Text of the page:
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Through tears, Mike Shildt thanks Cardinals organization and mentors, acknowledges but does not detail 'differences'

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Cardinals on the brink of elimination from the National League Championship Series in Washington

St. Louis Cardinals manager Mike Shildt hits grounders during batting practice before Game 4 of the National League Championship Series against the Washington Nationals at Nationals Park in Washington, D.C. on Tuesday, Oct. 15, 2019. Photo by Robert Cohen,

In what had the tone and emotion of a goodbye letter to the organization that he "cared more about than my own career," Mike Shildt voiced his first public statements since his sudden firing as the Cardinals' manager last week.

He acknowledged there were differences of opinion that led to the shocking dismissal, though declined to go into details.

During a measured but emotional Zoom press conference with invited media, he read from a statement but did not take questions.

"I was told not to talk out of school," Shildt said. "And while clearly there were differences that led to this parting of ways, out of respect for the organization and the people who run it I can only express my gratitude, and all those philosophies that were shared the many years most of us were together allowed us to part ways as professional friends.

"What differences there were will be left unsaid publicly by me," Shildt concluded. "Let's move forward. Let's take care of the integrity and future of the organization."

He started his statement, which was delivered to media via Zoom, by thanking people with whom he worked during his 18 years with the Cardinals, emphasizing the players he worked with during their development.

The Cardinals "took a chance on an eager young baseball man," Shildt said, "and turned me into the man I am today."

His thanks became a tour of his time with the Cardinals, from learning from coaches and mentors like Mark DeJohn, to working with former manager Mike Matheny and talking with Hall of Famers Whitey Herzog and Bob Gibson and Lou Brock. He mentioned most of his staff by name, reserving special acknowledgement for the coach he once scouted as a player and then had as his bench coach, Oliver Marmol.

"Oli has my deepest and most trusted respect," he said.

Although close to tears several times as he mentioned the people who influenced him on his rise from scout to coach, coach to minor-league manager, and minor-league success to major-league manager, he had to pause when he reached his family.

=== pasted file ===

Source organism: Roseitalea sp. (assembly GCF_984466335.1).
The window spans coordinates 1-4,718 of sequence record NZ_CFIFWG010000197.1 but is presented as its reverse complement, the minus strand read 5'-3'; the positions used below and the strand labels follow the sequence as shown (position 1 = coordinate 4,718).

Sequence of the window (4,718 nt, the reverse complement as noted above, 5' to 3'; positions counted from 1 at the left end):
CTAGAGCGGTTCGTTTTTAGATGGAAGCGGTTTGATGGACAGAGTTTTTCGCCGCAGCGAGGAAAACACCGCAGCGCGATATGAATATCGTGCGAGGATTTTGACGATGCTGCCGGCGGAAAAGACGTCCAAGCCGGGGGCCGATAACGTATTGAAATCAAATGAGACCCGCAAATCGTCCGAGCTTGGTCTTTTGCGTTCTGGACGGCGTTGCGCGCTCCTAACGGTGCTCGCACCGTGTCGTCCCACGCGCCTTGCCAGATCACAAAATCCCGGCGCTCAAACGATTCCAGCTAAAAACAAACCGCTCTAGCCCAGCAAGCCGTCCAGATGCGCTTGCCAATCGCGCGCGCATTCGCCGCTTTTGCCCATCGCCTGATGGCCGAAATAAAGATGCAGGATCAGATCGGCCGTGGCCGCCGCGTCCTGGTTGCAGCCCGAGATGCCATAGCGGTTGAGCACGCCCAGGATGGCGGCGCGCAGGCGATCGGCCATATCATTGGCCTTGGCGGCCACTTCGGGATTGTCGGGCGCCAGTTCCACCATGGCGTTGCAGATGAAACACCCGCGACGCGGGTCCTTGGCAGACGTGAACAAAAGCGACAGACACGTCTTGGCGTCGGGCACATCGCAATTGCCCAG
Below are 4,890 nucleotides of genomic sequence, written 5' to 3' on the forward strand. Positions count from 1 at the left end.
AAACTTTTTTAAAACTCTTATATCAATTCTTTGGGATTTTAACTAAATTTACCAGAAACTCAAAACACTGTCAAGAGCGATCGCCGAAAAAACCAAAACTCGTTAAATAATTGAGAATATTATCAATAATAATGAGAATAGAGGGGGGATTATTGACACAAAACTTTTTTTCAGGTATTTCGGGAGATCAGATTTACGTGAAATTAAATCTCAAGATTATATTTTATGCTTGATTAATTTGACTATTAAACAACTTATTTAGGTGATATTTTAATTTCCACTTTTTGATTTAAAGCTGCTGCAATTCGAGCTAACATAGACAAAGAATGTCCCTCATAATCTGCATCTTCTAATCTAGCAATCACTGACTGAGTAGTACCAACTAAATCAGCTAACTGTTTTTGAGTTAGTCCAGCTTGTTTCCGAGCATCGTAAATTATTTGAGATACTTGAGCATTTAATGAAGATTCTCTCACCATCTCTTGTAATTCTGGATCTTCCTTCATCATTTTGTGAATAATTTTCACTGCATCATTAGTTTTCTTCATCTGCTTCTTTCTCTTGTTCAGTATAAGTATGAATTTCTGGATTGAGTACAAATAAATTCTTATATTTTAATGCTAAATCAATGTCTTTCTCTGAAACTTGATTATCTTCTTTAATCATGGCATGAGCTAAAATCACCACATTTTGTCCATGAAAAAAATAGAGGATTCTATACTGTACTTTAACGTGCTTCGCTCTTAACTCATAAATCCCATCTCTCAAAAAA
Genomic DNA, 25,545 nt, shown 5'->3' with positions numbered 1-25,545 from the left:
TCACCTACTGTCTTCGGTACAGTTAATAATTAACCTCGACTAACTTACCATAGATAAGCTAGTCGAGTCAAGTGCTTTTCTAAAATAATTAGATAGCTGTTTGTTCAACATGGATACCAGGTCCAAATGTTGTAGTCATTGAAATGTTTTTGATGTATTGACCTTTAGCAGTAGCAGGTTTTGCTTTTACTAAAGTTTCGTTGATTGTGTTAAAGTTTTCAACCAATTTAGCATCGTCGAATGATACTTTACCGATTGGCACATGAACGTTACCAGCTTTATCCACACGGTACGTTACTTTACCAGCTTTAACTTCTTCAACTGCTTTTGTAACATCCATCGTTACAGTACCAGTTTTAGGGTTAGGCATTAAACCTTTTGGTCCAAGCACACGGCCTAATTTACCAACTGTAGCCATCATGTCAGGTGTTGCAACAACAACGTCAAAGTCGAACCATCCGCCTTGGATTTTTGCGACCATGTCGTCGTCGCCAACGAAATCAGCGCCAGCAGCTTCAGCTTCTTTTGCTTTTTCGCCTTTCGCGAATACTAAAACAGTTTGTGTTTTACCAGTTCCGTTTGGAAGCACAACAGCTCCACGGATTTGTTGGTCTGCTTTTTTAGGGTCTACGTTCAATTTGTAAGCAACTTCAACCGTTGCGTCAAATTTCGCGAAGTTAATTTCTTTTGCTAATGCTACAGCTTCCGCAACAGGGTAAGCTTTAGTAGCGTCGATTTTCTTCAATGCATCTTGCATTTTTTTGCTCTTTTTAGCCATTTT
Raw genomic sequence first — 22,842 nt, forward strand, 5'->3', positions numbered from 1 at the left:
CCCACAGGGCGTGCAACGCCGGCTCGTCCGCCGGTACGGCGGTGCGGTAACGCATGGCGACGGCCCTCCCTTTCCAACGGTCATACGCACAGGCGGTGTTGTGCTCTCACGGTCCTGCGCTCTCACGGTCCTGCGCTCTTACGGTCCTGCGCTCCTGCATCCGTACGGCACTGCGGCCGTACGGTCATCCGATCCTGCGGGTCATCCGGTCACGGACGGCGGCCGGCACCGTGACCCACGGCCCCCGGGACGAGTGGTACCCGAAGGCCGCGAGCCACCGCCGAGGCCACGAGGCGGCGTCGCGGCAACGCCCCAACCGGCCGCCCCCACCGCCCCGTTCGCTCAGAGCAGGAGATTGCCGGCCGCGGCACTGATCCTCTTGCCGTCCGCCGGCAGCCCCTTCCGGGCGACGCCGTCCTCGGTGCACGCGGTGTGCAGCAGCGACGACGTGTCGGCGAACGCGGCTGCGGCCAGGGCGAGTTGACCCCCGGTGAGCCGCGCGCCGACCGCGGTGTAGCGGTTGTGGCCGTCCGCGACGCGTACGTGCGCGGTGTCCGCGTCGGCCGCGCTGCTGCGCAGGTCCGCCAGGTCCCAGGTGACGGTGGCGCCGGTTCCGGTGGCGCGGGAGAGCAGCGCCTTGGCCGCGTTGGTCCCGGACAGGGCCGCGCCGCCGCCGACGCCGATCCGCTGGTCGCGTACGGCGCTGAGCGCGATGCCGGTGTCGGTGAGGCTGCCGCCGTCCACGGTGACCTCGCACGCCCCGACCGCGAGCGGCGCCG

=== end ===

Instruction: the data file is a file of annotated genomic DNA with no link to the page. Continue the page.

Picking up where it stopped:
"I'm also most grateful to ...," he said.

He paused for a long stretch.

"There's no crying in baseball," he added.

He then mentioned his wife, who he married during spring training 2020, and his two stepdaughters.

Shildt was named interim manager in July 2018 and led that year's team on a late, last-month surge for a postseason berth before falling short. They were eliminated on the final day of the season.

Named manager as the team began its plans for 2019, Shildt guided the team to postseason berths in each of his three full seasons as manager. He won the National League Manager of the Year award in 2019, his first full season at manager, and he will have received votes in every year he was manager once the 2021 ballots are revealed.

Overall, the Cardinals were 252-199 with Shildt at manager.

More details on the events that led to his dismissal are available in this story from the Post-Dispatch, and there will be updates of those in this story.

Shildt has one year remaining on his contract with the Cardinals, who intend to pay him through the 2022 season because the terms of the deal were kept. That would change if he's hired by another organization, and there are other teams that will explore hiring Shildt, possibly in a non-managerial role. The San Diego Padres intend to interview him for their vacant manager position, The Athletic reports.

The Cardinals accelerated their search for a new manager within 24 hours of the firing of Shildt, though some likely candidates have not heard from the team. John Mozeliak, president of baseball operations, said he did not want to"drag our feet" on the hire, and on Saturday a source described how the team felt it was in position to move swiftly to hire their next manager.

Two leading candidates are internal options, bench coach Marmol and first-base coach Stubby Clapp.  

This is a breaking news story and will be updated throughout the day.

Derrick Goold

@dgoold on Twitter



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